Richard Cantor, a principal at Cantor-Pecorella, was expecting a bit of an older crowd at 443 Greenwich Street, a Tribeca condo conversion made from the bones of a stately brick book bindery dating to 1882, for which his firm is handling sales. After all, the building’s prices–$2.995 million for a two bedroom on the first floor; $51.5 million for the queen-bee penthouse–are not what we generally associate with starter homes.
And although he’s seen some empty nesters buying there, migrating back from the suburbs to participate in what Mr. Cantor termed the “sturm and drang” of big city life, he’s also noted a healthy stream of precocious high rollers in their mid-30s from the entertainment, tech and financial industries. (For the record, the only “sturm” or “drang” we’ve lately observed in the neighborhood seems to be the combined product of luxury construction and the diesel convoys bearing Amazon Prime deliveries and grass-fed beef that frequent the cobblestones.)
Mr. Cantor did not reveal the age of the buyer of unit 2D–a three-bedroom, 4,582 square-foot affair that recently went into contract for the asking price of $13 million–but he seems to be neither an empty nester, nor a first-time buyer. A financial executive of European extraction, he’s also apparently a fellow apt to change his mind. The man, whom Mr. Cantor declined to name, first sprang for a smaller three-bedroom, but then decided–within a span of two months and entirely on the basis of floor plans; the building remains under construction–that he’d rather have something more generous, profitably reselling his “old” place for $8.8 million.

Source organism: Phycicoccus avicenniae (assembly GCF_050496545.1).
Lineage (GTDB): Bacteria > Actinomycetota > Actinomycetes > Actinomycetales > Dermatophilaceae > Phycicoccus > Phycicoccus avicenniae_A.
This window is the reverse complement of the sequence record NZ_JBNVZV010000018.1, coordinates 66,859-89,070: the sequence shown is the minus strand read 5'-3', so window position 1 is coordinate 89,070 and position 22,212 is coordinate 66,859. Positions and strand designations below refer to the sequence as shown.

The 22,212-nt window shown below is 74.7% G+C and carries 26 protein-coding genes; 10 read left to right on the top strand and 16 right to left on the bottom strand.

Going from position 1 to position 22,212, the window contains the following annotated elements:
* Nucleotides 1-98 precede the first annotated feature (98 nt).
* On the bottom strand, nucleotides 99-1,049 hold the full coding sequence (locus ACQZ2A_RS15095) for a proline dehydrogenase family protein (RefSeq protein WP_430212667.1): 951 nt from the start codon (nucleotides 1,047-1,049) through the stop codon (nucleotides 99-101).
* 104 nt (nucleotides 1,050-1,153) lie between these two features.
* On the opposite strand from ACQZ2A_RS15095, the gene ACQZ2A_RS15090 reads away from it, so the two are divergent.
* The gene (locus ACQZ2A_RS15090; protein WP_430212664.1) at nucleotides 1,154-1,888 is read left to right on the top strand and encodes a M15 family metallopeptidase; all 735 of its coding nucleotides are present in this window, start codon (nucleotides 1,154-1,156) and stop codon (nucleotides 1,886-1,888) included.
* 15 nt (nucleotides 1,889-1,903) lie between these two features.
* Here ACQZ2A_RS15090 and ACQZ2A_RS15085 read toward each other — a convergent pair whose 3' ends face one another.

A duplex extending from the second to the third floor, 2D, like most of the other units in the building, which is now just under 50 percent sold, benefits from the structure’s beautiful old arched windows–triple-insulated for sound proofing. Among other salvaged elements are exposed beams and cross pieces 16 inches square and made of solid pine, which are more than sufficient, Mr. Cantor said, to the task of supporting thick new floors: “These things are so strong; they’re slower to burn than steel. We’re talking about the 19th century, when there were forests all over the United States. You can’t get these things anymore.”